-- Iraq's parliament received a draft constitution late Monday, minutes before a midnight deadline, but the parliamentary speaker gave negotiators three more days to work out key differences before putting the charter to a vote.

The move by Hajim M. Hasani, speaker of the National Assembly, effectively gave drafters of the new constitution a second extension of the deadline for coming up with a document acceptable to the country's main ethnic and religious groups. After months of intensive debate, the original Aug. 15 deadline was postponed for a week, as negotiators sought to reach agreement on such issues as federalism, the role of Islamic law and the sharing of the country's oil wealth.

"All these groups in the coming three days will try, God willing, to reach accord on some points that are still disagreements," Hasani said. "The draft constitution has been received, and we will work on solving the remaining problems. . . ." Hasani then adjourned the long-awaited parliamentary session without a vote on the draft.

In a news conference afterward, he said the main unresolved issues included the federal structure of the new state, the "de-Baathification" process meant to eliminate vestiges of former president Saddam Hussein's dominant Baath Party, and the distribution of power among the president, the National Assembly and the cabinet.

The three-day delay was aimed at obtaining agreement from Sunni Muslim Arabs, who have objected strongly to a loose federal structure that would give great autonomy to Kurds in the north and Shiite Muslims in the south. This has raised fears among Sunnis that they would be cut off from Iraq's oil riches and that the structure would lead to the disintegration of Iraq.

If the draft passes as is, "the streets will rise up," warned Sunni legislator Salih Mutlak. Shiites and Kurds command a strong majority in the National Assembly and can easily pass the draft constitution without the Sunnis.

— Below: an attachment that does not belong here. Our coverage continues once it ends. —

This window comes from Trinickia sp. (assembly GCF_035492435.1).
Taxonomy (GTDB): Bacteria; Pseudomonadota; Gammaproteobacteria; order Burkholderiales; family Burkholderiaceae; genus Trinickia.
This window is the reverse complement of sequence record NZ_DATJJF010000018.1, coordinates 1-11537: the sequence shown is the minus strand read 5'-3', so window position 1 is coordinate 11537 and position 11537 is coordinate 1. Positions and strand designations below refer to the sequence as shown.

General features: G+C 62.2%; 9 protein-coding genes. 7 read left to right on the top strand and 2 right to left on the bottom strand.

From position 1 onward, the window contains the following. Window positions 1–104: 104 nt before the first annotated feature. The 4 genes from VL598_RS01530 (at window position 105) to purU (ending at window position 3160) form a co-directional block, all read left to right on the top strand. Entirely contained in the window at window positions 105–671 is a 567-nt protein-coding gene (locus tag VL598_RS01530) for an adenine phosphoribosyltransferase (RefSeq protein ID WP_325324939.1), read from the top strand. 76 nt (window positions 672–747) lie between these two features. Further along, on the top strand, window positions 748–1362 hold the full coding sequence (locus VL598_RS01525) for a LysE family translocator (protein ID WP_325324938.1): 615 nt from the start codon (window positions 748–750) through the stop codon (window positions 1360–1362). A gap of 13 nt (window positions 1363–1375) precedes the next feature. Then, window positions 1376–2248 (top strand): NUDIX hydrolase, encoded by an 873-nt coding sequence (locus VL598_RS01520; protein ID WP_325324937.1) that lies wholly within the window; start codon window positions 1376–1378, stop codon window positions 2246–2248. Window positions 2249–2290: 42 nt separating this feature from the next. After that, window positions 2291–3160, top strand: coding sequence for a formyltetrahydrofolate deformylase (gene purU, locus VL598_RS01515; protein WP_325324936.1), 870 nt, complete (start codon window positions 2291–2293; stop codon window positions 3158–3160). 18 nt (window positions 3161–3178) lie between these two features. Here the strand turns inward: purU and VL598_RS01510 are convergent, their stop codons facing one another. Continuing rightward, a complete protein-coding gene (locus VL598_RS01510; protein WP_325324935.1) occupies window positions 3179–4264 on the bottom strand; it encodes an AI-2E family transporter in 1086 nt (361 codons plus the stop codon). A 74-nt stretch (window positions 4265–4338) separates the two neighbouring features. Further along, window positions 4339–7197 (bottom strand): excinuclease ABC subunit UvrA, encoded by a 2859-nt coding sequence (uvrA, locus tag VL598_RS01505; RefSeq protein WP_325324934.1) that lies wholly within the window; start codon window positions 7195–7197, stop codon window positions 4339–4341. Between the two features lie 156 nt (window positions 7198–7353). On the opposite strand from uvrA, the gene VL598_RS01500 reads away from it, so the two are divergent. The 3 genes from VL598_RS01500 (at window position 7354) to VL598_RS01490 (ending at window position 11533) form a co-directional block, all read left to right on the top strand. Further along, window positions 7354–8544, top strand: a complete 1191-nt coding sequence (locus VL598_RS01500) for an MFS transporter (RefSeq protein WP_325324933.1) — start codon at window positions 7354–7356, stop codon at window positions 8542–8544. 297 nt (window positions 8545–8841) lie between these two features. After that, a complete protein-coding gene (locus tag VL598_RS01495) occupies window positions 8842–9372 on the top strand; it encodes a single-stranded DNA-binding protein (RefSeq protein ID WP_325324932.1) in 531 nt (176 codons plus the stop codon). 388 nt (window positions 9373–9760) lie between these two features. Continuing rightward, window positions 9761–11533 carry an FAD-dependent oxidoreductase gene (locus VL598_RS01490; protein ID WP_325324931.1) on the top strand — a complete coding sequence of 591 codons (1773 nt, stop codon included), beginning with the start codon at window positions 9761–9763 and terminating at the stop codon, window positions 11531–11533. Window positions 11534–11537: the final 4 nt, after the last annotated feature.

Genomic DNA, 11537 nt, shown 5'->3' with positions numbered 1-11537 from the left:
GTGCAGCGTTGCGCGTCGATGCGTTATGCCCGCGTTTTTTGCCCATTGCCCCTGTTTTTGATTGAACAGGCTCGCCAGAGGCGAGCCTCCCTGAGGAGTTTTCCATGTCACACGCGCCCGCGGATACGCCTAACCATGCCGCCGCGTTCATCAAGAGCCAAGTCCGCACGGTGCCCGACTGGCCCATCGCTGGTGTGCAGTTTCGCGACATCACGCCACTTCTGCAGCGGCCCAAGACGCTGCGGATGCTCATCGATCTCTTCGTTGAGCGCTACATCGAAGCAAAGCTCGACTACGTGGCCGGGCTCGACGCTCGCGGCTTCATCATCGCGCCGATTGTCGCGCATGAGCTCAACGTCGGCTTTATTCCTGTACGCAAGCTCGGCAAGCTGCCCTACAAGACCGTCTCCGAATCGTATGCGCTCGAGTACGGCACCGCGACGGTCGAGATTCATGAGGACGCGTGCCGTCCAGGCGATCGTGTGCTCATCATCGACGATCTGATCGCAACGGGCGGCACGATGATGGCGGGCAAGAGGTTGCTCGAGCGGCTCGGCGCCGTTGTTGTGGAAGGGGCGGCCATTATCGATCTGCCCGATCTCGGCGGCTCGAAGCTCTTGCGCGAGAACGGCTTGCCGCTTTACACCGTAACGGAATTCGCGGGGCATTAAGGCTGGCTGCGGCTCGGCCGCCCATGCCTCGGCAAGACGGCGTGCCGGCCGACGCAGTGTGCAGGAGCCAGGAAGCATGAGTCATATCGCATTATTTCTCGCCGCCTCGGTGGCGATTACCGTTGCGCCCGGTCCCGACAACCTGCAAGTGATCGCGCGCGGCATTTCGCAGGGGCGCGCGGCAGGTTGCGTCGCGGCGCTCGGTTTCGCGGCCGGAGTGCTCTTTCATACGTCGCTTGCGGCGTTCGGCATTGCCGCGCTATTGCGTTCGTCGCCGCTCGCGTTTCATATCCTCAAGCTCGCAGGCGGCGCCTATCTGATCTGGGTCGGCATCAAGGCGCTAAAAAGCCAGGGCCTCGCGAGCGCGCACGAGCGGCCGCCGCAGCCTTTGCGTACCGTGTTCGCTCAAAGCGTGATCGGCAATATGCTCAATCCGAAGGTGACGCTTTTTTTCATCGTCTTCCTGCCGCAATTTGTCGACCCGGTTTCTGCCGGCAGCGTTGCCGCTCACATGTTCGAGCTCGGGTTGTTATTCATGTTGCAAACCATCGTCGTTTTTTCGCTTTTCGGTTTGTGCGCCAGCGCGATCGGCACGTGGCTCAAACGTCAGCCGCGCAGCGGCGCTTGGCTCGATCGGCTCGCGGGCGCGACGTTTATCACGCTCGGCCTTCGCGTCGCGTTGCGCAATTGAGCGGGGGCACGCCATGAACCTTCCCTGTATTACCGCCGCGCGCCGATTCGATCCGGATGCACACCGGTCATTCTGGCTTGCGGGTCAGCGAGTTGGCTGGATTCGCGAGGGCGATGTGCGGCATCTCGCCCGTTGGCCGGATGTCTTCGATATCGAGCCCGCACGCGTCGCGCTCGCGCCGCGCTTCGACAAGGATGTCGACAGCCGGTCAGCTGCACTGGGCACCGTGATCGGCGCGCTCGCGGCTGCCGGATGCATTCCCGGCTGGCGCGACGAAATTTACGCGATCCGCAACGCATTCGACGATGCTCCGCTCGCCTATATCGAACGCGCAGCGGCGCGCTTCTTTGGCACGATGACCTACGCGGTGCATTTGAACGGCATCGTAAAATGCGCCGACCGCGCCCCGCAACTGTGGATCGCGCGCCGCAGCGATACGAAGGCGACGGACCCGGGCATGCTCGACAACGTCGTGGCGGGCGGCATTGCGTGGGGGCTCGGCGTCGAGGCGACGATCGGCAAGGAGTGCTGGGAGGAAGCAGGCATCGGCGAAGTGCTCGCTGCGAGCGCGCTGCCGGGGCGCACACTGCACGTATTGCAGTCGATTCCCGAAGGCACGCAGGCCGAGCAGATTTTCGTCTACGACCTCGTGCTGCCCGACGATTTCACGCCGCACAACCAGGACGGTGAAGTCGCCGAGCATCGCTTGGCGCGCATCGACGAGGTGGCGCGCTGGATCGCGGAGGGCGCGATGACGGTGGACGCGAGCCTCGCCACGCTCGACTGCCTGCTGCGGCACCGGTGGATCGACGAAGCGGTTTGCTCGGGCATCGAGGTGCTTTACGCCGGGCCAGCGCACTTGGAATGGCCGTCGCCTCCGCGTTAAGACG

Despite the outraged reactions from Sunnis, the U.S. ambassador to Iraq, Zalmay Khalilzad, spoke approvingly of the draft constitution. But he said the delay was needed to ensure that everything possible was done to drive a wedge between the Sunni minority and Iraq's insurgency. Most of the insurgents are Sunni Arabs.

"I applaud them for taking three more days to try to get as much support from the Sunnis as possible," Khalilzad told CNN. He played down concerns about the draft constitution's declaration that Iraq is an Islamic state and that no laws can go against Islamic tenets. He said the draft also says that no law can be against the principles of democracy and the charter's bill of rights, which includes freedom of religion and forbids discrimination against women and minorities.

"It is a very enlightened constitution," Khalilzad said. "It tries to reconcile Iraqi traditions with universal values. . . . Americans will be very pleased when this document is released. . . ."

Earlier, negotiators said that as formulated essentially by Shiites and Kurds, the draft constitution would fundamentally change Iraq, transforming the country into a loose federation, with a weak central administration governed by Islamic law.

They described the draft as a sweeping rejection of the demands of Iraq's disaffected Sunni minority, which has called the proposed federal system the start of the breakup of Iraq. Shiites and Kurds indicated they were in no mood to compromise.